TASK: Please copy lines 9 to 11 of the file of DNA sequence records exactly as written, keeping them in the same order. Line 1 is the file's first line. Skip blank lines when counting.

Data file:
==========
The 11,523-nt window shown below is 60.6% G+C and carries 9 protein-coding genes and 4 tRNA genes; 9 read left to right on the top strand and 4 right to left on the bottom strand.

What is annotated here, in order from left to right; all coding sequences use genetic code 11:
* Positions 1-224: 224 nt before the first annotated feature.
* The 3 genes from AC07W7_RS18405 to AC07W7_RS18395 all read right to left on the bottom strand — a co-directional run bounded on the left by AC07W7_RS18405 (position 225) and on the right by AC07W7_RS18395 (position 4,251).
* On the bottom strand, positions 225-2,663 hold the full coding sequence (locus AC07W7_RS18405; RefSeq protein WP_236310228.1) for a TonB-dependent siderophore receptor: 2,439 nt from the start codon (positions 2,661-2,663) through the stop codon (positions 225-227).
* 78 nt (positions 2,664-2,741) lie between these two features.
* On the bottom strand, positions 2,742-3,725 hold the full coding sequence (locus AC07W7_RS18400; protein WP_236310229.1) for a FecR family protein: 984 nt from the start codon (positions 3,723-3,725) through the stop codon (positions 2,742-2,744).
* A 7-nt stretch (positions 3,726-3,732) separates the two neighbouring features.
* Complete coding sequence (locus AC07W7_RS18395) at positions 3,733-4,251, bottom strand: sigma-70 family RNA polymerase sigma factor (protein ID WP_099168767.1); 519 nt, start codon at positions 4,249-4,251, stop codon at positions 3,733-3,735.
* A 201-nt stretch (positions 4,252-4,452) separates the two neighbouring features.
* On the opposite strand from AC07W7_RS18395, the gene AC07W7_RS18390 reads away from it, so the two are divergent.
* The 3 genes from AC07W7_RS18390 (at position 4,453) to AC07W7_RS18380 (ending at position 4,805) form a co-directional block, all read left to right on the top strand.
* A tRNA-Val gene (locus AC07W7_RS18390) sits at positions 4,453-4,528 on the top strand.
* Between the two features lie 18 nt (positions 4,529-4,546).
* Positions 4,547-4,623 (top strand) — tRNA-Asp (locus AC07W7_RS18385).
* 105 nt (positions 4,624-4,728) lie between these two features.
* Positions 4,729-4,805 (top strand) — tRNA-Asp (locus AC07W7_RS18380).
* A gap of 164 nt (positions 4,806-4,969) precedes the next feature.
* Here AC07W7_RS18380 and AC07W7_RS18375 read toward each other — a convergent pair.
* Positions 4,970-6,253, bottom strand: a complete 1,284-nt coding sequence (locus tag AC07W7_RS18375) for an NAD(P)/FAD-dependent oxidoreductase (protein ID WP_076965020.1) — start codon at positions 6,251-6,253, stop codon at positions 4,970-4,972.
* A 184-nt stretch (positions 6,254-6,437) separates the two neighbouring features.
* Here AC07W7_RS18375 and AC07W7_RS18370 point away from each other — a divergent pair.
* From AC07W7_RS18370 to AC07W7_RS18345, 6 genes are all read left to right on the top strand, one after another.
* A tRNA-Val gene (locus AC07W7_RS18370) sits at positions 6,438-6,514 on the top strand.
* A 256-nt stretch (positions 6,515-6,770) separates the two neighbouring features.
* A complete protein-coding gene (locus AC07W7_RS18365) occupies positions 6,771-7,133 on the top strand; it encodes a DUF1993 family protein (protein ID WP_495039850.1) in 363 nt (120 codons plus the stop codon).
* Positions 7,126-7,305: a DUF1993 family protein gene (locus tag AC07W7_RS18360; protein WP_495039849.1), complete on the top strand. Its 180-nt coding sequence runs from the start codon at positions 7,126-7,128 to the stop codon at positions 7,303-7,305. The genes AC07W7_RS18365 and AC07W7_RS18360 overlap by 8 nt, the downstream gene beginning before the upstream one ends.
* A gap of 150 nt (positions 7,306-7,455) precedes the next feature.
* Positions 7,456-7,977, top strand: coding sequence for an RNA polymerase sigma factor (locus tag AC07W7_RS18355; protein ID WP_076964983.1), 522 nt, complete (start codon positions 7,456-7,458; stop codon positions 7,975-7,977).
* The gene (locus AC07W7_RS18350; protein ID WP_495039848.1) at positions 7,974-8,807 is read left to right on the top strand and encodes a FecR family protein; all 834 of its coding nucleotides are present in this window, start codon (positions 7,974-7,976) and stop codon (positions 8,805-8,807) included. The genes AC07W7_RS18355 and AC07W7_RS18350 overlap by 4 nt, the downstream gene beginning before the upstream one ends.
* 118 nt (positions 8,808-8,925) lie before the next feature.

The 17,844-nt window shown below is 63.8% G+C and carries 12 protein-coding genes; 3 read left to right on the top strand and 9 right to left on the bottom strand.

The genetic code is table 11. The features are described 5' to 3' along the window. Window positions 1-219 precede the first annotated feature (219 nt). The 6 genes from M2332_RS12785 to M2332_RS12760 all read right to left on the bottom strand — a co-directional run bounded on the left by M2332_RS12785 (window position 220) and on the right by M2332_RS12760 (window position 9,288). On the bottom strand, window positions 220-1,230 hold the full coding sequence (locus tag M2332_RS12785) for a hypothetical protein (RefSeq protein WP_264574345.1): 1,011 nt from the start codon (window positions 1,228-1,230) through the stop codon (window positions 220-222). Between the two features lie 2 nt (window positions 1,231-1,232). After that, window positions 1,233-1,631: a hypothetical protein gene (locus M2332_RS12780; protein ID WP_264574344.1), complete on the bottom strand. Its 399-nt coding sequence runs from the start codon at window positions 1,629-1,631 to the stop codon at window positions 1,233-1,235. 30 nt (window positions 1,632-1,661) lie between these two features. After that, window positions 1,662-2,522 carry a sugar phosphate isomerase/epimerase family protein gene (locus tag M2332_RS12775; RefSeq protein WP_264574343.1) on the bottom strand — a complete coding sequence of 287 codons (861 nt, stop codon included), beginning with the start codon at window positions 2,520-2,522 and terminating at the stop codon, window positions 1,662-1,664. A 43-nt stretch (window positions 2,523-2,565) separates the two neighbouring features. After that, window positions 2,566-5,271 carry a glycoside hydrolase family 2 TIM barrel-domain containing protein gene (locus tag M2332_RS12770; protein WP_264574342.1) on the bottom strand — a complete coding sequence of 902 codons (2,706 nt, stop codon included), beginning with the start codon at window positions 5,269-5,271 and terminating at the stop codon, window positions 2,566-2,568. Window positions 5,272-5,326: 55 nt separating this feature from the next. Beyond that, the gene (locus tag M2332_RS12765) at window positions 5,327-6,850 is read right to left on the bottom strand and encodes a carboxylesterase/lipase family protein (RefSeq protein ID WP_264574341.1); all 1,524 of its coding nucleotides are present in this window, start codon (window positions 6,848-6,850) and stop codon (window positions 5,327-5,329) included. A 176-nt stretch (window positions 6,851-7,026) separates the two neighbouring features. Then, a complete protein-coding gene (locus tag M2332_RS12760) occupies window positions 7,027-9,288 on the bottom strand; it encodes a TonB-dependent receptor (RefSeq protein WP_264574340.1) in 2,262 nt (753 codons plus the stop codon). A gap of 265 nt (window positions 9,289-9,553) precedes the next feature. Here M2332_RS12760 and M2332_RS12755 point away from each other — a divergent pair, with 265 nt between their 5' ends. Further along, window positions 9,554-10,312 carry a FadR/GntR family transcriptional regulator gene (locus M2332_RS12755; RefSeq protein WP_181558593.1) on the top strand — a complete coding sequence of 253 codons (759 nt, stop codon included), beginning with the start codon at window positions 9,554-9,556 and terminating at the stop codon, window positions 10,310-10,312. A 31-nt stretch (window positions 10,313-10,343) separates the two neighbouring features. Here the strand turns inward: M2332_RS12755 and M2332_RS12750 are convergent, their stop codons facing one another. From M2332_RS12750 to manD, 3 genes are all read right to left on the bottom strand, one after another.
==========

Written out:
* Complete coding sequence (locus AC07W7_RS18395) at positions 3,733-4,251, bottom strand: sigma-70 family RNA polymerase sigma factor (protein ID WP_099168767.1); 519 nt, start codon at positions 4,249-4,251, stop codon at positions 3,733-3,735.
* A 201-nt stretch (positions 4,252-4,452) separates the two neighbouring features.
* On the opposite strand from AC07W7_RS18395, the gene AC07W7_RS18390 reads away from it, so the two are divergent.